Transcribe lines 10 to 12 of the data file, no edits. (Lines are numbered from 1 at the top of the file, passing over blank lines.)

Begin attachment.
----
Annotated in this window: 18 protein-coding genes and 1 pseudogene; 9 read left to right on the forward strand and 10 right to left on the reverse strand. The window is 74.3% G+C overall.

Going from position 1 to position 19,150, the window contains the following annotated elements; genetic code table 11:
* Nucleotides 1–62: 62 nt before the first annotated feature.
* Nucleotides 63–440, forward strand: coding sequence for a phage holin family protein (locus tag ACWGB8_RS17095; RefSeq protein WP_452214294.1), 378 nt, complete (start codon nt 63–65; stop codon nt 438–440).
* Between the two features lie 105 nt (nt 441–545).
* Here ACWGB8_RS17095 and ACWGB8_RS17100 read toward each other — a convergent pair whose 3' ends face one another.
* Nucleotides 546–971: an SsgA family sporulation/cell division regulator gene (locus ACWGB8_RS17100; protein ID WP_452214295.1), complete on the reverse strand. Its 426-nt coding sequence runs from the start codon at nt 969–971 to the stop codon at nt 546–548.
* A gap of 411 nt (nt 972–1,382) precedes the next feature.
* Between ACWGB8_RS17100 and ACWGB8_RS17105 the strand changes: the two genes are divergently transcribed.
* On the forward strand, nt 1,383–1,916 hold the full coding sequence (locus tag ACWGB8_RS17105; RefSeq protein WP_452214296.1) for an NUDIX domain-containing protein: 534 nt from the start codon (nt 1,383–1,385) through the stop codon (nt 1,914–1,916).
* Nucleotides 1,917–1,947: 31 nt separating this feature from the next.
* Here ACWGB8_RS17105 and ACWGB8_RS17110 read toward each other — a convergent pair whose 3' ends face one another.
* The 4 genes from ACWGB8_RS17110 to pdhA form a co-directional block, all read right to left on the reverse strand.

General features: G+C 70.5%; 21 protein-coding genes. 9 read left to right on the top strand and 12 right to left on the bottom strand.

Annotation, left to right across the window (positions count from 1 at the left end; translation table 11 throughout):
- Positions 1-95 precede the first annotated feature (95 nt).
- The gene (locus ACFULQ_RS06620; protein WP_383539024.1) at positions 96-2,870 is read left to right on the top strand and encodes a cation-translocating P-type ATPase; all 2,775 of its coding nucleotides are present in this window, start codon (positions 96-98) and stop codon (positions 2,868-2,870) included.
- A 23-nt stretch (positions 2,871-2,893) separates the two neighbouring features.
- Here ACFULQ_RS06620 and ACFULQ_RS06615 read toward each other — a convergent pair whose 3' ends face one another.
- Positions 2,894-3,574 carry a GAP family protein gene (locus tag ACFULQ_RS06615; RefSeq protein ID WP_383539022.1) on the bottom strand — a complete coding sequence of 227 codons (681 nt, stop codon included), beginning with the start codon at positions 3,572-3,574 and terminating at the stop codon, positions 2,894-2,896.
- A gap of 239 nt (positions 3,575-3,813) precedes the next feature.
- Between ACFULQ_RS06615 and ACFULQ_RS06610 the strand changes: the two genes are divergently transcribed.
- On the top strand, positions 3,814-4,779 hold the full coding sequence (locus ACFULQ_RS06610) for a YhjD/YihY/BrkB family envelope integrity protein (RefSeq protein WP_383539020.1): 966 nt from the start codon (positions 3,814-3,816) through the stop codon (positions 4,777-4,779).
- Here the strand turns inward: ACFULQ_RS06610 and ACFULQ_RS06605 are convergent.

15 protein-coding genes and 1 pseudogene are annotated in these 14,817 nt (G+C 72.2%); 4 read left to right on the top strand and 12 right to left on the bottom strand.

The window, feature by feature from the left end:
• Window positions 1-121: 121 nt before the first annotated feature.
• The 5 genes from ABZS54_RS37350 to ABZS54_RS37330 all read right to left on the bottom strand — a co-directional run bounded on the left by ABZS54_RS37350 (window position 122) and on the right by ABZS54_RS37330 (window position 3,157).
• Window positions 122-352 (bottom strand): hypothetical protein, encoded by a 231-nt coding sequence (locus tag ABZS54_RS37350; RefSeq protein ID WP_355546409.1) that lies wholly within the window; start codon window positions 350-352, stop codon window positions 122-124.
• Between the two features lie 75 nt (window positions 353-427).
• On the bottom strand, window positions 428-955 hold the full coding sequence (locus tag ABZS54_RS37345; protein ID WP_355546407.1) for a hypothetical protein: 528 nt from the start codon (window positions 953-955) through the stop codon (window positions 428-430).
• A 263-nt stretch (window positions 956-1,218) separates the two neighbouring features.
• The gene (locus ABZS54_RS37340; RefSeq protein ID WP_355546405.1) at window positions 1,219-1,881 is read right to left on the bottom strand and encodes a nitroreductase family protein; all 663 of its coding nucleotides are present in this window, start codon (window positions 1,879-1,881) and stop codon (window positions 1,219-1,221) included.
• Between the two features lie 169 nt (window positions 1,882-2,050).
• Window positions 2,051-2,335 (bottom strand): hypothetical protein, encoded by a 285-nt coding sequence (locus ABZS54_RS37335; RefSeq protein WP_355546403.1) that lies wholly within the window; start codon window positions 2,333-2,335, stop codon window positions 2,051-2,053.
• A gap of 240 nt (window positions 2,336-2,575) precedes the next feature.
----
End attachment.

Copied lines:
* On the forward strand, nt 1,383–1,916 hold the full coding sequence (locus tag ACWGB8_RS17105; RefSeq protein WP_452214296.1) for an NUDIX domain-containing protein: 534 nt from the start codon (nt 1,383–1,385) through the stop codon (nt 1,914–1,916).
* Nucleotides 1,917–1,947: 31 nt separating this feature from the next.
* Here ACWGB8_RS17105 and ACWGB8_RS17110 read toward each other — a convergent pair whose 3' ends face one another.